When we talk about inclusion, we’re talking about how people are included in society. Inclusive societies are more likely to be successful because they include people from diverse backgrounds and make sure everyone has the same rights.
Let’s look at some practical examples of social sustainability leveraging inclusivity:
- Providing transportation for families who can’t afford a car so they can go grocery shopping or get to work
- Offering free tutoring programs for children from low-income families so they can do better in school
- Giving homeless people food, shelter, healthcare services
The best way to make sure everyone has access to the same things is to include people from different backgrounds and make sure they have equal rights.
The goal is for everybody to feel included in society, regardless of their social status or economic background.
5. Community Outreach
Community outreach is a way to improve the community by helping people. It can be as simple as giving out food, or it can be more complex, like providing education and training.
The goal of community outreach is always to improve society, and therefore social sustainability.
For example, a very popular organization that provides improvements of social sustainability through community outreach is Habitat for Humanity. Providing microfinance, shelter, and affordable housing in the United States, Canada, Europe as well as in developing countries.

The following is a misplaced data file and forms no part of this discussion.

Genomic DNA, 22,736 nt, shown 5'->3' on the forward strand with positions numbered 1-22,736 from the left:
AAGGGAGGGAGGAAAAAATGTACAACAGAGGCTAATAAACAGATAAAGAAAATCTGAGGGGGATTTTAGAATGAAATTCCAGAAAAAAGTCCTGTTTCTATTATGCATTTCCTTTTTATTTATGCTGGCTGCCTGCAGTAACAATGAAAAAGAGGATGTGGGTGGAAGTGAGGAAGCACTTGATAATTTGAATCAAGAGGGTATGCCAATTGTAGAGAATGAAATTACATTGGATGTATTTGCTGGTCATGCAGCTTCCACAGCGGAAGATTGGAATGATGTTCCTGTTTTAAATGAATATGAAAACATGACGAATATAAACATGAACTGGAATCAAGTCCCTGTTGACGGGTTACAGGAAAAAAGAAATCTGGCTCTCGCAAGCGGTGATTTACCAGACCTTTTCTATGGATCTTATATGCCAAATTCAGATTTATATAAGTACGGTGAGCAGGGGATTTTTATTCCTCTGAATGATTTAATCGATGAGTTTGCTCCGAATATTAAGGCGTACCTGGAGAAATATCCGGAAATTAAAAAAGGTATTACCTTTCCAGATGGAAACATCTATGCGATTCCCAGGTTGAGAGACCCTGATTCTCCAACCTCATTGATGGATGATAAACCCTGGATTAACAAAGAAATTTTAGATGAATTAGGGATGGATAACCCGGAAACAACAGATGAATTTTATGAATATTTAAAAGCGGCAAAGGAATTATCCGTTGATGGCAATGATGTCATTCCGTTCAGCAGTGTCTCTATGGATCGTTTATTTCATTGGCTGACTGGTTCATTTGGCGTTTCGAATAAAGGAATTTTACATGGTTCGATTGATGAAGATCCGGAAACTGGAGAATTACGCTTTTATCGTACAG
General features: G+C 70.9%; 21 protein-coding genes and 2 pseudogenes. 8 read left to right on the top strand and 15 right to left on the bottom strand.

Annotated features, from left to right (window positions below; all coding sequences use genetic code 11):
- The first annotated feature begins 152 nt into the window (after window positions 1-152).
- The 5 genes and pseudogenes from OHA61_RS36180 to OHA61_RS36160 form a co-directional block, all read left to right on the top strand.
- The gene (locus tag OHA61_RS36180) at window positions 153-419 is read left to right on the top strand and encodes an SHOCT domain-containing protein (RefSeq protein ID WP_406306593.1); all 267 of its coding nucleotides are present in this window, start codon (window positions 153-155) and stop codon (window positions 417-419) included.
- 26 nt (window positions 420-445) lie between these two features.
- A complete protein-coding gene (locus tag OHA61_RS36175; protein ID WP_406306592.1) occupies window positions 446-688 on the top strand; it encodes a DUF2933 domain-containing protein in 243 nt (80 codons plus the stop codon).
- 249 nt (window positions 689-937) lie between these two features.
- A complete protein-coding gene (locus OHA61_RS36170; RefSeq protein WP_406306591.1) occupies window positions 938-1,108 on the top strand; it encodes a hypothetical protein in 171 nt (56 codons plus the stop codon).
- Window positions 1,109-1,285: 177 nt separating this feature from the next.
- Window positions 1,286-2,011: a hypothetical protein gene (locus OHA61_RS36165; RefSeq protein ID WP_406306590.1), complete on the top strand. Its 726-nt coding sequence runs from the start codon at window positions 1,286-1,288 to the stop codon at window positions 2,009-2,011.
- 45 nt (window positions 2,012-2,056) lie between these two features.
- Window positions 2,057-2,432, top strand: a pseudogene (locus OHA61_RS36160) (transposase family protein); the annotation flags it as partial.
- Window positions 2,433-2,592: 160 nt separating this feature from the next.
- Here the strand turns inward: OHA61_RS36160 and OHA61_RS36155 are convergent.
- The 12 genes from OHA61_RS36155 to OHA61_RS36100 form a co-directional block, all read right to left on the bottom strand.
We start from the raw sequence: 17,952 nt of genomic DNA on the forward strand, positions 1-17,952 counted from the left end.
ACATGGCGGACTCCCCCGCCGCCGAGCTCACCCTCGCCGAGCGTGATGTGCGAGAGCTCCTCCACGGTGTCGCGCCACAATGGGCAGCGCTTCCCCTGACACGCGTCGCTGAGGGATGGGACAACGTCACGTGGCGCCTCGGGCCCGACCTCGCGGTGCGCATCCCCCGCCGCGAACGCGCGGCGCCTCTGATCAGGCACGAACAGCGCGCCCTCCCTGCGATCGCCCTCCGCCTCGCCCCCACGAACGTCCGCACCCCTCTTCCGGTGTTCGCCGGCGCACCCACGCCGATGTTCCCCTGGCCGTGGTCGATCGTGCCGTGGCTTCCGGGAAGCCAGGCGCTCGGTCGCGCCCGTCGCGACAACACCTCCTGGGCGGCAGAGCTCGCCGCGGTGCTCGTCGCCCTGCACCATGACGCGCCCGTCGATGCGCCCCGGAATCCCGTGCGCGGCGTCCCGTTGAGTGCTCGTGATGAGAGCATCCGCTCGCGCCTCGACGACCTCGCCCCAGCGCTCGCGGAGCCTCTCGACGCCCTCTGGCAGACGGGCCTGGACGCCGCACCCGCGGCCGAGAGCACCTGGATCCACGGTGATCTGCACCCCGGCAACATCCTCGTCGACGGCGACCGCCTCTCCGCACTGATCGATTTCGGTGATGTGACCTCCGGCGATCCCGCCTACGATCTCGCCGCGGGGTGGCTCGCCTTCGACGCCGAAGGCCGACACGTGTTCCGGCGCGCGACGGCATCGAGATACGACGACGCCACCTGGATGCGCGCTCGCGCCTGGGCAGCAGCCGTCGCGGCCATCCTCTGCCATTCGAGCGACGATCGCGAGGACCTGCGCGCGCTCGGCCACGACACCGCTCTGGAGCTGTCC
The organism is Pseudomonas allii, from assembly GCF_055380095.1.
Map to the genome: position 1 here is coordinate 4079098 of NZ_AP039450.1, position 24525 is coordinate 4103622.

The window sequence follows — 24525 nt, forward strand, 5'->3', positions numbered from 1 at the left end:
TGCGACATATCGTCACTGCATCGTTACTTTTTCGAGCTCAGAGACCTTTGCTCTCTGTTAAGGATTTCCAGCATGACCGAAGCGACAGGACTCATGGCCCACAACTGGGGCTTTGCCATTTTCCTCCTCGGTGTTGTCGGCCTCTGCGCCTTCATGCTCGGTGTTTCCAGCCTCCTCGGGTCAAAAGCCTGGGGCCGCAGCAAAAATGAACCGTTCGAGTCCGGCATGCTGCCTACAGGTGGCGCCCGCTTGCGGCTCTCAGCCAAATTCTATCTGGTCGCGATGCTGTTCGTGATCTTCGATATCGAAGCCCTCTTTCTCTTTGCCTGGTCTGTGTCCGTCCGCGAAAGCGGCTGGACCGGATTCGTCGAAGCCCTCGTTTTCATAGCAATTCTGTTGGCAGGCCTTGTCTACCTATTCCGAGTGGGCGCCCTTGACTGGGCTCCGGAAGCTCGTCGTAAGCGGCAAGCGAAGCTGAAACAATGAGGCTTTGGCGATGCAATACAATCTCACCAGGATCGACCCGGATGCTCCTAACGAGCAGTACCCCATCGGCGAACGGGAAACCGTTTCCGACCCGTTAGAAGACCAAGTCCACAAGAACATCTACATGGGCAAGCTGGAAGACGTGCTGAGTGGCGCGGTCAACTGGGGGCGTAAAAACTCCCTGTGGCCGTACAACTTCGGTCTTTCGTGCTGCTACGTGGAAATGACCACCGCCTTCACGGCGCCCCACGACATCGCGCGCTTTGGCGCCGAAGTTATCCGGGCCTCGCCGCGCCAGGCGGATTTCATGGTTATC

6. Poverty alleviation
Poverty alleviation is a broad term for the reduction of poverty and economic inequality. It is about improving the lives of people who are poor, allowing them to have more opportunities, creating a fairer society, and improving their wellbeing.
Poverty eradication is also one of the UN sustainable development goals, confirming its importance for social sustainability and a better world.
There are many ways you can help alleviate poverty and create a fairer society. You could start by taking up a voluntary role at your local charity or community center.
This will allow you to meet people who are poor and learn more about their needs. It is also a way of giving back to the community and creating new opportunities for those in need.
NGOs such as The Organization for Poverty Alleviation and Development (OPAD) are offering an important example of social sustainability around the globe. For example, one of their recent projects was to help prevent poverty due to drought in Zambia, which benefited about 20’000 people.
Another interesting perspective is also offered by this study, which shows how social sustainability can be improved in supply chains by implementing supplier development programs through NGOs.
7. Senior care
One example of social sustainability is senior care. Senior care is about creating communities where seniors can live their lives to the fullest, age with dignity and respect, and stay engaged in the community.
Many seniors are not able to leave their homes or need assistance with daily tasks such as cooking, cleaning, or laundry. In these cases, they may want to move into a facility that provides this kind of service.
This is a pressing issue, especially in the US and other developed countries, which have an aging population that will require more and more senior care services in the coming decade.
Healthcare is a great example of social sustainability because healthcare is a basic human right and should be available to everyone, regardless of income.
It’s an example of a public good, which means that it benefits the entire population and not just those who pay for it.
Healthcare is also an example of public service because it involves providing people with access to certain goods or services that they would otherwise have difficulty purchasing on their own.
Lastly, this service creates social capital by helping individuals create strong relationships with one another; this type of relationship may lead them to feel more connected within their communities